Talent transfer

By Varda One

Pass it along.

       It was an unusually busy day at TT, Inc. Ms. Carter sat facing her latest client, Reggie, and checked his application.
     “The bottom line, Ms. Carter, is that I’m tongue-tied around women.”
     She took a good look at the handsome, well-dressed man seated before her. “You seem to have had no trouble talking to me.”
     Reggie shrugged. “This is business. Romance is something else.”
     “How long do you want your talent transfer?”
     He pulled out a cruise folder and handed it to her. “Two weeks. If I don’t get it, I’ll just be throwing away my money. I’ll sit in my cabin and read like I did the last time.”
     “Well, we don’t want that.” Ms. Carter entered Reggie’s talents in her data base. It was hard to believe Reggie would have a problem. Good-looking guy and a shortage of men on cruises. Still, he knew his needs best. She searched for a match. “You’re in luck. Here’s a man who is loaded with charm. Women run after him. He’s going on an all-male safari for the next two weeks to escape them.”
     Reggie grinned. “Perfect. I’m willing to make this a straight cash deal but I’d prefer barter. Are there any of my talents he could use?”
     “I said you were in luck. During his trip your transferee is meeting powerful men. He needs business savvy, the ability to juggle figures in his head, and to quickly spot a con. According to your application, you fit the bill.”
     He nodded. He had built an international head-hunting firm on just those talents.
     “That’s fifteen percent commission.”
     He calculated the cost. “You’ve got a neat operation. You get it from both parties.” After he paid, Ms. Carter gave him two slips of paper. “First, go to Aura Blend.”
     “Why is that necessary?”
     “To calibrate the proper intensity of this Casanova’s vibrations. If we send you too much, you won’t be able to handle it. After that’s logged, go to the Transfer Room. Your counterpart will be standing by. I’ll have faxed your info to both stations before you get there.”
     They shook hands. “You’re right. I am lucky,” said Reggie. “Years ago guys like me didn’t have a chance.”
     “Have a great cruise.”
     Ms. Carter felt great as she always did when she was able to make a match.
     Her next client was a writer named Yola who had a houseful of material, but had published very little. “I have novels in my closets, poetry in dresser drawers, short stories in file cabinets, and articles on the floor. I just don’t know how to market it and I haven’t been able to find an agent.”
     “You stated you want the ability to promote yourself.”
     “Yes, I’m going to the Kanduvian Writer’s Conference in June. That’s a good opportunity to meet agents and publishers. Do you have anyone who knows how to sell themselves as a writer?”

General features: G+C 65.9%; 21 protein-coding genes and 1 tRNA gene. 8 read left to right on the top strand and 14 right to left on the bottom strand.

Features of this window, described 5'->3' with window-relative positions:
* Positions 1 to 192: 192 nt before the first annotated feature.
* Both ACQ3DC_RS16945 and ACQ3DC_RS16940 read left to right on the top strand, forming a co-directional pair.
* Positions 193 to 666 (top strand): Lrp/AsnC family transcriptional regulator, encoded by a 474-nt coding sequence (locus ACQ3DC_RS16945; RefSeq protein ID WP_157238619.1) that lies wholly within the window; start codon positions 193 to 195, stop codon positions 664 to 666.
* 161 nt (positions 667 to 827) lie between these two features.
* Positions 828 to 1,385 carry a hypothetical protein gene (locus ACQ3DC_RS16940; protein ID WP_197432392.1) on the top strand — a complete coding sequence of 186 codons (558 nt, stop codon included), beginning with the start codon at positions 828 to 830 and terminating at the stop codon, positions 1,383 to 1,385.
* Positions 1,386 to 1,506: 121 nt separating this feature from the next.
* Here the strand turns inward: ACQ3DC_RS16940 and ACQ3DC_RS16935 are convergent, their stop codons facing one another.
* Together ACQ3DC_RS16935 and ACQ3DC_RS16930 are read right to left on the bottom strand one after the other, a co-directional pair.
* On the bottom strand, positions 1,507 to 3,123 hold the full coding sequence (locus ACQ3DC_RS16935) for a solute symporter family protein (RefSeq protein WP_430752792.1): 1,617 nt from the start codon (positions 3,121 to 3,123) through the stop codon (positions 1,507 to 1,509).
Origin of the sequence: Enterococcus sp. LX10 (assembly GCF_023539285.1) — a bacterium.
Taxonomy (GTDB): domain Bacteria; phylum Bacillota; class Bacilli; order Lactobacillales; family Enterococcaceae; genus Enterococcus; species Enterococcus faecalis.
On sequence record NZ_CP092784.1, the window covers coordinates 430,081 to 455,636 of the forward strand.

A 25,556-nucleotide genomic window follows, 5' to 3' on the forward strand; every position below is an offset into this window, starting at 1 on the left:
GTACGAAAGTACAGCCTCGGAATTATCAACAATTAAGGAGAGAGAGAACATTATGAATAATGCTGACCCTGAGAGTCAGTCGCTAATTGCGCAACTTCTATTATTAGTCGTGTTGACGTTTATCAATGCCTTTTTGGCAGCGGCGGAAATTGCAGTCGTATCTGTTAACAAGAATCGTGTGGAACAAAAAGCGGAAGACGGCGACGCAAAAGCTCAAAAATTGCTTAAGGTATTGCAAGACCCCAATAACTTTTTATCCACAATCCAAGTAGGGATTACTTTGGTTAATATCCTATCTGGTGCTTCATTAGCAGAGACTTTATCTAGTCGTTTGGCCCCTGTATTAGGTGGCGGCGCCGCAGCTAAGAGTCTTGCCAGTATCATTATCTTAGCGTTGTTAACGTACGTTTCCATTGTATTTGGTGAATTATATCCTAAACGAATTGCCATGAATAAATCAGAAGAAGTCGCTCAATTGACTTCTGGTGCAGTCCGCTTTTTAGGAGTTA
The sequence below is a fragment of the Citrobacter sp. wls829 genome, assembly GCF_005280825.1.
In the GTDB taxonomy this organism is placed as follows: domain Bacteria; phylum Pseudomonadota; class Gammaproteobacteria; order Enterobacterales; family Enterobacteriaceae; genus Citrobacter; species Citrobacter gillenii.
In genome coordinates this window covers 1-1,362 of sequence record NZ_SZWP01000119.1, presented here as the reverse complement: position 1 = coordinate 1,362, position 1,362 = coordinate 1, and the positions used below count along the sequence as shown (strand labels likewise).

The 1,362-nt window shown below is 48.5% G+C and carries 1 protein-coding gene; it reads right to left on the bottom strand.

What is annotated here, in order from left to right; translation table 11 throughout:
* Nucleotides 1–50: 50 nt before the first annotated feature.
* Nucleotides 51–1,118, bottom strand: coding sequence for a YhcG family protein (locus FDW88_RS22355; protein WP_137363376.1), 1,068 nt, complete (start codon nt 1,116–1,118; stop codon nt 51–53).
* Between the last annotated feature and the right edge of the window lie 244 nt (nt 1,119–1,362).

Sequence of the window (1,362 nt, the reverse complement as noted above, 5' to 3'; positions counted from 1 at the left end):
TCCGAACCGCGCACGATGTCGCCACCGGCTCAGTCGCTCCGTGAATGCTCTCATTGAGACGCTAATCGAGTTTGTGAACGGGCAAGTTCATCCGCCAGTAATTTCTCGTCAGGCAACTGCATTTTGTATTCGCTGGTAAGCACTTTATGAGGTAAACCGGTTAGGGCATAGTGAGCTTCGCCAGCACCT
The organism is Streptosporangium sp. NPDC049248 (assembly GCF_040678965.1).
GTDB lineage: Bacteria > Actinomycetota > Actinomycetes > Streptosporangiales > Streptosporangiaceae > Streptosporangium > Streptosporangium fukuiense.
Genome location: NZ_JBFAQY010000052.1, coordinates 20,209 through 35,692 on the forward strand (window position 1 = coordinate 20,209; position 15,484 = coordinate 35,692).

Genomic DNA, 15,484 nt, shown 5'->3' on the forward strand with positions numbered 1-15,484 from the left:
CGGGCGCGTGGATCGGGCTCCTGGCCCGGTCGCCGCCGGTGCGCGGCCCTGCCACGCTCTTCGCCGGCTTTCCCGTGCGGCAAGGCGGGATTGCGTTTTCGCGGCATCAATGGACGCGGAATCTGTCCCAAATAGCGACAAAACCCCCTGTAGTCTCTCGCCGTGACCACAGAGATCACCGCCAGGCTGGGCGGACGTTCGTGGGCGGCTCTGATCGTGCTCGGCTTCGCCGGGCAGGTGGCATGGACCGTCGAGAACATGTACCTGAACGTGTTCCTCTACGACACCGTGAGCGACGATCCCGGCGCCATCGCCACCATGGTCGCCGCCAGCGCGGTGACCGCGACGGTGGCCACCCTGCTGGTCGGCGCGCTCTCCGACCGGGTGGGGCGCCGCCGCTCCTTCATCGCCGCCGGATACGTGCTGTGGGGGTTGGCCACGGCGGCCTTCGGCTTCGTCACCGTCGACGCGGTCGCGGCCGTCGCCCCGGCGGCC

“We have several very successful authors.”
     Yola looked puzzled. “Why would they register with TT if they have all the money they need?”
     “For some people there’s never enough. Or they’re having cash-flow problems.”
     “But what can I offer in exchange? Oh, oh, there I go, downing myself.”
     “We’ll see. Everyone has some talents they don’t use or don’t need at a crucial time. You’ve listed lots of them. Let me check.” Ms. Carter fed in Yola’s data and came up with several matches. “We’ll have to do a fractionation. You need one week of self-promotional ability for the Conference. We’ll take seven celebrity authors and give them each one day of your talents.”
     “How would that work?”
     “We can coordinate the exact days later, but let’s say that we trade your ability to remember phone numbers on Monday. Can you do without that?”
     “Sure. I could just write them down like normal people.”
     “Fine, because I have a spy who needs that talent for one mission. Then on Tuesday, I could trade your puzzle-solving ability with a woman who wants to enter a contest.”
     Yola smiled. She always knew she had talents, but aside from using them herself, she had never seen any practical value for them. What a wonderful boon talent transfer was!
     “On Wednesday, you say you’ll be mostly socializing, not organizing. I have a writer whose paperwork is a mess and who needs your ability to organize. He can schedule his office cleanup for that day. On Thursday, I have a similar case. Poor guy, can’t throw anything out.”
     “At the Conference I’ll be collecting things, not throwing anything away.”
     “Precisely.” This tailoring of abilities to needs was what kept Ms. Carter enthused about her job. Of course, the employees’ first crack at the data base for their own use was a big perk too.
     “Friday I have a writer who’s visiting a city and could use your abilities to find free entertainment. I don’t know why, but that’s not your issue.”
     Yola checked her calendar. “I’ll be in back-to-back sessions and that talent will go unused.”
     “We’re almost through the week. On Saturday we can track down your color sense to a writer who’s color-blind. He plans to buy clothes and visit an art gallery. And on Sunday I’ll exchange your ticklishness and punning ability to another author.”
     Yola couldn’t believe that her ticklishness had commercial value. Then she recalled TT’s slogan: What you’re not using, someone else can. How great that she lived in an age when lack of talent didn’t have to prevent you from realizing your heart’s desires.
     “Knock ‘em dead at the conference,” said Ms. Carter as she handed Yola the two routing slips.

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